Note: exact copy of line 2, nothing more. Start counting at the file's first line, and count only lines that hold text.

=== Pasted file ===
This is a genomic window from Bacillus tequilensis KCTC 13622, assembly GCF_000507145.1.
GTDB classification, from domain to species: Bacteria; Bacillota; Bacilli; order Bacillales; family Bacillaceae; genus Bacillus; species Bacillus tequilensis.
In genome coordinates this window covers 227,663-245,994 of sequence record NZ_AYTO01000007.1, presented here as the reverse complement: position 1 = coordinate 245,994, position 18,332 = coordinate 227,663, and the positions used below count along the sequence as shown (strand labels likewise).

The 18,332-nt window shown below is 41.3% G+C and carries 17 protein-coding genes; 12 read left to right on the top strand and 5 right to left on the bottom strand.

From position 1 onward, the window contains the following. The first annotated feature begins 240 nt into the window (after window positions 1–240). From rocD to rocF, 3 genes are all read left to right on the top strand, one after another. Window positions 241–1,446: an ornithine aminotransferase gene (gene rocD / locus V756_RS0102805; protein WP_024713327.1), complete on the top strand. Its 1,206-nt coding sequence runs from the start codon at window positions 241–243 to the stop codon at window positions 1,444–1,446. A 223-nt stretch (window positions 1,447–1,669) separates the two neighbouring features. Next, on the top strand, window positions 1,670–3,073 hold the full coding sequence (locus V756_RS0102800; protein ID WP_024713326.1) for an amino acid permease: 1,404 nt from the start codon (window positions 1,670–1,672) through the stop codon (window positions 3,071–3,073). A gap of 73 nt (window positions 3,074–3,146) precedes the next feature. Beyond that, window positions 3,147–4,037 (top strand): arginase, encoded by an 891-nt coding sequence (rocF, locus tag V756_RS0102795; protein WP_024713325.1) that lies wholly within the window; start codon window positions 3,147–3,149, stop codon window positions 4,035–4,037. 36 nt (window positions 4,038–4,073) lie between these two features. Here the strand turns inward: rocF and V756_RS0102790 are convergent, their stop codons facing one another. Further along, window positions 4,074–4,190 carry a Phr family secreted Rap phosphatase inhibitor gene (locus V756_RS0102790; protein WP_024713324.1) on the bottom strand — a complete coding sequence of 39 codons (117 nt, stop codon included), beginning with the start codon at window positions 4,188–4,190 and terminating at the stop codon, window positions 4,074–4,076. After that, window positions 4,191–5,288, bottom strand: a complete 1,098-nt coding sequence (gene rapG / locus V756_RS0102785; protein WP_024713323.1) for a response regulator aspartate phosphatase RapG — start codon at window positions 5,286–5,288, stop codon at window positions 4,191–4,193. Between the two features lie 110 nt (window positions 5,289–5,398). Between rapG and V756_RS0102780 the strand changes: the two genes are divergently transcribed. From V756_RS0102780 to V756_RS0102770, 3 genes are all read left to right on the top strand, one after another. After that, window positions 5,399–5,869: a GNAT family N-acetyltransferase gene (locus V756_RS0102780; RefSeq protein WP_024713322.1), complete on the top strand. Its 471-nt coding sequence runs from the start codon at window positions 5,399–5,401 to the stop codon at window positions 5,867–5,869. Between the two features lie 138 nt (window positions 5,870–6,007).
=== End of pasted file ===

GTDB classification, from domain to species: Bacteria; Bacillota; Bacilli; order Bacillales; family Bacillaceae; genus Bacillus; species Bacillus tequilensis.